Rocky’s October.

I was about 8-years-old when I got my first puppy. A week prior to his arrival, my mind was racing nonstop on the topic of dogs and the thought of having company by my side like in those movies where the main protagonist’s dog lays by her feet while she does her homework. I wondered whether or not he would be pre-trained before we got him. I imagined how much fun having a dog was going to be, especially considering my belief that I didn’t have to put any work into training him. That was really silly because, as all dog owners know, that’s not how that works.

When Rocky came, I was beyond smitten for him. My mother’s boyfriend walked through the door with this tiny Siberian Husky pup. He was cradled and wrapped in a blanket like a baby. We circled around him, awing and cooing loudly at him. Imagine this small 2 month old pup arriving to this smothering household. Poor pup. From the way he’d move his head away from us when we’d try to hug his tiny head with our child sized arms, I could tell he was untamed, adorable, and anti-social. I knew I’d already love him to death.

His first night will never fail to trigger hair pulling memories for all of us. The whimpering was nonstop, all night. He only relaxed whenever someone was outside with him, holding him. Even then he still whimpered very audibly. I figured maybe he missed his mom, and a part of me felt really guilty about that. I didn’t know why, and I didn’t know he was taken from his mom only days after he was born. I didn’t know anything about rescue dogs or breeder dogs. My young mind could only piece together the thought that he might be missing his mom. I know I’d miss my mom if I only got to spend a few days with her.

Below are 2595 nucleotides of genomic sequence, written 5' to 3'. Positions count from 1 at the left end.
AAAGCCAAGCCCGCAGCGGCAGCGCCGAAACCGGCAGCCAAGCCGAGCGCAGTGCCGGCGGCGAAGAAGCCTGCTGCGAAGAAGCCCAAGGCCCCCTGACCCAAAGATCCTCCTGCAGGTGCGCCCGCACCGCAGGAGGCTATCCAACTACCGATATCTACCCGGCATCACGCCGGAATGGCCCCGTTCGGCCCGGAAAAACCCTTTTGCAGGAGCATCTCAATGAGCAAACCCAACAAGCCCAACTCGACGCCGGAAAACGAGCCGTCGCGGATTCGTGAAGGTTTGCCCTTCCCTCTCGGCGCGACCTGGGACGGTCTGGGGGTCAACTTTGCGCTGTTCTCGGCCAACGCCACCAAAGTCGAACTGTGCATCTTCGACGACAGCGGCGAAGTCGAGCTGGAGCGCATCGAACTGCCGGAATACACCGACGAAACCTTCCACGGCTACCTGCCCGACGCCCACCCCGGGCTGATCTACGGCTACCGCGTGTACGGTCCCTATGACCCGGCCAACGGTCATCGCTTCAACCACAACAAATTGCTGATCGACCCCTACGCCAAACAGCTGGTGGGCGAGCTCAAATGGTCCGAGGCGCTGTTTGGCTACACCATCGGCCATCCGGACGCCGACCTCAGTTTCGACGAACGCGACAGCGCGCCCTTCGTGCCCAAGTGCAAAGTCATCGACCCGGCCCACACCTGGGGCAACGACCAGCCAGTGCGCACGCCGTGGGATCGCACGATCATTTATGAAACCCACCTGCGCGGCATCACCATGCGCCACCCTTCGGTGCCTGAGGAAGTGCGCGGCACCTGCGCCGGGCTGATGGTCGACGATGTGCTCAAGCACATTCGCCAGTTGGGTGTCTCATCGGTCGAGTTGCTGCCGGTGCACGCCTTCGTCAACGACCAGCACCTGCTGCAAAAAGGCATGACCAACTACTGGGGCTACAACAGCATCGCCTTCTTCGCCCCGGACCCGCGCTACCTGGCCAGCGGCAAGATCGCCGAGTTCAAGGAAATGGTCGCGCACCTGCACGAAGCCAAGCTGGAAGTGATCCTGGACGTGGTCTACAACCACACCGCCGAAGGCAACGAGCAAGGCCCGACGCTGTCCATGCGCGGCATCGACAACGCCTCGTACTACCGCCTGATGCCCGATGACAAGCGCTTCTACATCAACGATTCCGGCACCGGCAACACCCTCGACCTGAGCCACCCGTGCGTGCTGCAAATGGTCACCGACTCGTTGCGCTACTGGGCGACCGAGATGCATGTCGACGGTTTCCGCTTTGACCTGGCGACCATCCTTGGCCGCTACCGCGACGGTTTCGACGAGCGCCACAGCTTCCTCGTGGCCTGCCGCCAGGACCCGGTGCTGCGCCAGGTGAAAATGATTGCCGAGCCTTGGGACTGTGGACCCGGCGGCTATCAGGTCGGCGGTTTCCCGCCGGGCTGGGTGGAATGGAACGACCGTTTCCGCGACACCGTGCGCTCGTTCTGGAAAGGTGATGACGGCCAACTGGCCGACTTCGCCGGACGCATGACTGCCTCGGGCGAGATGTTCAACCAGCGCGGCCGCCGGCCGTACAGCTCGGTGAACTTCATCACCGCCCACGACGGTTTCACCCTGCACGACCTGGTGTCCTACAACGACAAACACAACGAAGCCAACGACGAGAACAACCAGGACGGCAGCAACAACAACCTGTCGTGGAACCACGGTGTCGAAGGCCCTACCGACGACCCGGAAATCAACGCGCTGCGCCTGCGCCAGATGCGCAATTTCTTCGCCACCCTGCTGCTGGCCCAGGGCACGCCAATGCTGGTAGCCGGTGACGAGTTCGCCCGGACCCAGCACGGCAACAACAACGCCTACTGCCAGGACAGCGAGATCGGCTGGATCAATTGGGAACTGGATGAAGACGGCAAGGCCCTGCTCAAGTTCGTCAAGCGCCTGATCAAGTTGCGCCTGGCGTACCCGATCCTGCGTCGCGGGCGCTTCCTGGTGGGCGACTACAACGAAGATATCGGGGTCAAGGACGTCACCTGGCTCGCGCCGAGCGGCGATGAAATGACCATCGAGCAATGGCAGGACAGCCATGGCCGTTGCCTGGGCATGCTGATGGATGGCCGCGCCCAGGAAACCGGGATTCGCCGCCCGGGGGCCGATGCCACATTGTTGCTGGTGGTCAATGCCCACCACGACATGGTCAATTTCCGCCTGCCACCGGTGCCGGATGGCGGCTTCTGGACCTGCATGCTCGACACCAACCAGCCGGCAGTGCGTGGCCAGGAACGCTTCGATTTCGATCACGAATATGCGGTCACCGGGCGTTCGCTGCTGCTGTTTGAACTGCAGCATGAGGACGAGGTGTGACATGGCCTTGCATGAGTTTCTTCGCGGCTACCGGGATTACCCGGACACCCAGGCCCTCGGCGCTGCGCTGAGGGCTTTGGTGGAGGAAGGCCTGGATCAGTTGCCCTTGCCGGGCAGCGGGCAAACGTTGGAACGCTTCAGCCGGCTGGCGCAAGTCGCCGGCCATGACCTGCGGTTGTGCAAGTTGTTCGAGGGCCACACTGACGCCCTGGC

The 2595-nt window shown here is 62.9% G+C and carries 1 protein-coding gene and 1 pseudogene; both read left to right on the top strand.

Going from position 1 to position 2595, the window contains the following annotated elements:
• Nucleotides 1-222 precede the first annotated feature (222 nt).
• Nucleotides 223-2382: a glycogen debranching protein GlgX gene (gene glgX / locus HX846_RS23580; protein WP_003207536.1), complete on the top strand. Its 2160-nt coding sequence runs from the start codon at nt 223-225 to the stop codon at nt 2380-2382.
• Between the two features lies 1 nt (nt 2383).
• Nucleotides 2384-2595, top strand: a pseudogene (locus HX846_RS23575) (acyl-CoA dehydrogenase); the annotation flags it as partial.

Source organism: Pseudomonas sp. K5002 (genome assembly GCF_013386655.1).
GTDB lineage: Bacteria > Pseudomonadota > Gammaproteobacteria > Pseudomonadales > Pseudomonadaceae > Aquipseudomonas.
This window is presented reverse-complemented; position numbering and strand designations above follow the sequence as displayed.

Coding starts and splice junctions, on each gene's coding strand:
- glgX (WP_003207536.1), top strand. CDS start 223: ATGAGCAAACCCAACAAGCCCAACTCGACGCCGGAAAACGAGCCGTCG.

There he was in my arms, still crying but not as obnoxiously as before. Today, we look back at his puppy years, and laugh at all the stress and anger he gave us. I never wanted a dog. I never felt the need for a companion. I had enough friends already. John, Felix, and Andrew, these were my friends, and we were close because we all grew up in Bushwick back when looking over your shoulder was a safety precaution. Including myself, we were the baddest niggas in our school. No one fucked with us. I was the smallest out of the group, a defect caused by my Ecuadorian heritage. It only meant I had more to lose if I didn’t prove my strength in front of the guys. I never wanted a dog. Didn’t feel like I needed one, but whatever my little brother and sister wanted, they got it. So there he was in my arms, and I had no choice. I had to stay up with him because I was the oldest, never mind the fact that I had class in the morning.  We always remember that first night. It was so crazy because he would not stop for nothing. Rocky was my blessing, and my curse. Since I’m the oldest, of course I learned how to drive first. So guess who was asked to drive him to the doctor? Me. Me, me, me. I couldn’t hate my brother and sister because they were just young so of course they couldn’t help me out. Still, my mother assumed the whole world onto my shoulders. The responsibilities never seemed to stop piling on. First and foremost was the responsibility of being a good big brother to my younger siblings, but I also had to be this saint adhering role model for them, too. Then Rocky came, and, of course, it was my job to do what the little ones couldn’t. I had to carry the dog food up the four flight of stairs to our apartment. I had to chip in for his medicine. I had to help walk him. I had to drive him and my family to the park just so we could say we took him out. I had to do too damn much for this dog, and I’m going to miss every second of it. I never thought about it until he was finally gone, but I loved his animosity. He was a piece of shit for biting my little sister’s lip, though. I gave him hell for that. I reigned every ounce of my might and fury upon him. My little sister and my little brother are my prized possessions. One thing my dad told me before his time came was this: Cuidame los. Take care of them. That’s what I intended to do no matter the circumstance so when Rocky bit Katherine that night, I blacked out. I kicked him, punched his snout. Of course, he growled, still in attack mode, prowling low to the ground ready to bite anyone. Afraid and cautious, he ran into his cage, but I could tell he was trying to stand his ground. This made me angrier, so I ran to the kitchen and filled up a bowl of hot, steaming water. I came back to the cage and poured the water over him. It didn’t seem to hurt him enough, so I threw the bowl at his head as hard as I could. All the while I can hear my sister crying out. It wasn’t until we were at the hospital, in the middle of watching her doctor sew her lip closed, when she told us she’d been crying this whole time because she was afraid we were going to put Rocky down. This confused me, I was angry, but seeing my sister cry for this dog, who hurt her, who put her in the hospital, I could tell she loved him unconditionally. This truly baffled me, this kind of unconditional love. I suppose I loved him in a different way, not in the way that my sister just did, but in the way that he showed me a rage in him that I’d felt inside all my life. I understood him, and I admired the way he never backed down. I admired the way he never failed to react, like me.  The next morning, I was still pissed at him, but he seemed gentler towards me. It was like there was a new understanding between us, and he became my friend. He became my companion, too.